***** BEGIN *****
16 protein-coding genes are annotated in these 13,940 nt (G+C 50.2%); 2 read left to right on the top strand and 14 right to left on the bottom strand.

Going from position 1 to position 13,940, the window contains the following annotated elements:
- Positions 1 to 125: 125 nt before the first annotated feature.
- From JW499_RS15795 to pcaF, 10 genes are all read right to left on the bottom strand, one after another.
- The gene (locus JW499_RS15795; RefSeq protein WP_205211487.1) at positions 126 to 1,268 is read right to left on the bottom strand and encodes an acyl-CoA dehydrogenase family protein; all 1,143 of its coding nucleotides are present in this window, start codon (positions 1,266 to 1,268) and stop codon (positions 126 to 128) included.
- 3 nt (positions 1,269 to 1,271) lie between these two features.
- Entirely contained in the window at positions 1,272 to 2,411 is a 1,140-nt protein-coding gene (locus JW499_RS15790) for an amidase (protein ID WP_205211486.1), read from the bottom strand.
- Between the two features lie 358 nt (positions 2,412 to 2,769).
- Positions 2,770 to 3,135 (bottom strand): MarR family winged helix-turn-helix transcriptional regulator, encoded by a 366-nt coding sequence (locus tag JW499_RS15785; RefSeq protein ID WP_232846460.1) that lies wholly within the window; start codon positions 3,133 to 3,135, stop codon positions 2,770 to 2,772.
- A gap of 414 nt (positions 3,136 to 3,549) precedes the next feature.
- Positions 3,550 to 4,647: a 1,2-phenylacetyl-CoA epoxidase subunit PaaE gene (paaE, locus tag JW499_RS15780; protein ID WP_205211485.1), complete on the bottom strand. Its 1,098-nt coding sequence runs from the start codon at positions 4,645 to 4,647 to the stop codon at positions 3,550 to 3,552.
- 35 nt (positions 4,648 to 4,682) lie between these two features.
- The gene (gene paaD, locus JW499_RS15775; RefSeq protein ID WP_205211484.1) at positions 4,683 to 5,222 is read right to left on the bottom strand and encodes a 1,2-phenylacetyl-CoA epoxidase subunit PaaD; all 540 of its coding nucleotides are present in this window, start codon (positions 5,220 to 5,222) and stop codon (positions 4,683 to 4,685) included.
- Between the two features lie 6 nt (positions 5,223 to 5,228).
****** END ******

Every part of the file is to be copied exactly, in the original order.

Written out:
16 protein-coding genes are annotated in these 13,940 nt (G+C 50.2%); 2 read left to right on the top strand and 14 right to left on the bottom strand.

Going from position 1 to position 13,940, the window contains the following annotated elements:
- Positions 1 to 125: 125 nt before the first annotated feature.
- From JW499_RS15795 to pcaF, 10 genes are all read right to left on the bottom strand, one after another.
- The gene (locus JW499_RS15795; RefSeq protein WP_205211487.1) at positions 126 to 1,268 is read right to left on the bottom strand and encodes an acyl-CoA dehydrogenase family protein; all 1,143 of its coding nucleotides are present in this window, start codon (positions 1,266 to 1,268) and stop codon (positions 126 to 128) included.
- 3 nt (positions 1,269 to 1,271) lie between these two features.
- Entirely contained in the window at positions 1,272 to 2,411 is a 1,140-nt protein-coding gene (locus JW499_RS15790) for an amidase (protein ID WP_205211486.1), read from the bottom strand.
- Between the two features lie 358 nt (positions 2,412 to 2,769).
- Positions 2,770 to 3,135 (bottom strand): MarR family winged helix-turn-helix transcriptional regulator, encoded by a 366-nt coding sequence (locus tag JW499_RS15785; RefSeq protein ID WP_232846460.1) that lies wholly within the window; start codon positions 3,133 to 3,135, stop codon positions 2,770 to 2,772.
- A gap of 414 nt (positions 3,136 to 3,549) precedes the next feature.
- Positions 3,550 to 4,647: a 1,2-phenylacetyl-CoA epoxidase subunit PaaE gene (paaE, locus tag JW499_RS15780; protein ID WP_205211485.1), complete on the bottom strand. Its 1,098-nt coding sequence runs from the start codon at positions 4,645 to 4,647 to the stop codon at positions 3,550 to 3,552.
- 35 nt (positions 4,648 to 4,682) lie between these two features.
- The gene (gene paaD, locus JW499_RS15775; RefSeq protein ID WP_205211484.1) at positions 4,683 to 5,222 is read right to left on the bottom strand and encodes a 1,2-phenylacetyl-CoA epoxidase subunit PaaD; all 540 of its coding nucleotides are present in this window, start codon (positions 5,220 to 5,222) and stop codon (positions 4,683 to 4,685) included.
- Between the two features lie 6 nt (positions 5,223 to 5,228).